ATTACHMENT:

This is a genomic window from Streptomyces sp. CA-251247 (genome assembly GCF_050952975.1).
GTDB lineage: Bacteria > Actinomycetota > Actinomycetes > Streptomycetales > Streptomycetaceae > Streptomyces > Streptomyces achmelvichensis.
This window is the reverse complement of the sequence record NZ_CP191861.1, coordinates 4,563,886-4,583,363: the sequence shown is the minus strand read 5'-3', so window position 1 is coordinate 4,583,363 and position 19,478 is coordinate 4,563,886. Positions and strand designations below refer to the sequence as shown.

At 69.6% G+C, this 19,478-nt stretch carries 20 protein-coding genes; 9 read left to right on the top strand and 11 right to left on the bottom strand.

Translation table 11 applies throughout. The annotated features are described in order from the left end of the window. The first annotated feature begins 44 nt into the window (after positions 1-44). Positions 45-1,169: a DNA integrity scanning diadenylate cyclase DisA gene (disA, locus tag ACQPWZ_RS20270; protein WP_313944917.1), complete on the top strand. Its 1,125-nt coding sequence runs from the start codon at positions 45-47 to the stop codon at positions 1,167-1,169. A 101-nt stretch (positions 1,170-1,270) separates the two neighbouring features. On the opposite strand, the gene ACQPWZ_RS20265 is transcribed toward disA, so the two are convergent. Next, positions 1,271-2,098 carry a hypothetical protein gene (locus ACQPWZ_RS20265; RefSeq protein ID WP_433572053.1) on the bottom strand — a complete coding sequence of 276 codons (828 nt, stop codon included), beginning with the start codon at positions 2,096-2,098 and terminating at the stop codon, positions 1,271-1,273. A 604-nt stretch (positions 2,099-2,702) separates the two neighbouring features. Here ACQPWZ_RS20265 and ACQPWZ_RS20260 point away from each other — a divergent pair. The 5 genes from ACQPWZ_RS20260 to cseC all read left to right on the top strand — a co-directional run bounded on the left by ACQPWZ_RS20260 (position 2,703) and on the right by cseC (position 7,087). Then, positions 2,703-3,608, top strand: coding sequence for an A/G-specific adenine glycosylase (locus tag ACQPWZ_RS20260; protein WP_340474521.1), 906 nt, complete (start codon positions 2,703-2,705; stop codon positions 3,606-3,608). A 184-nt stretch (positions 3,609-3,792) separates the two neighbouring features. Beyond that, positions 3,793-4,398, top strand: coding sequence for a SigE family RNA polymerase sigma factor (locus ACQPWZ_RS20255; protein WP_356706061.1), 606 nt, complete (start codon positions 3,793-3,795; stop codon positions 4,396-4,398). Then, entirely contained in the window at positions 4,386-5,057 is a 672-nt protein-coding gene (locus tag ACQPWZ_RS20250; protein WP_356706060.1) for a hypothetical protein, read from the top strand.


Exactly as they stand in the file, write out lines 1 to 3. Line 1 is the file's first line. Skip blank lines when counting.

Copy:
This is a genomic window from Streptomyces sp. CA-251247 (genome assembly GCF_050952975.1).
GTDB lineage: Bacteria > Actinomycetota > Actinomycetes > Streptomycetales > Streptomycetaceae > Streptomyces > Streptomyces achmelvichensis.
This window is the reverse complement of the sequence record NZ_CP191861.1, coordinates 4,563,886-4,583,363: the sequence shown is the minus strand read 5'-3', so window position 1 is coordinate 4,583,363 and position 19,478 is coordinate 4,563,886. Positions and strand designations below refer to the sequence as shown.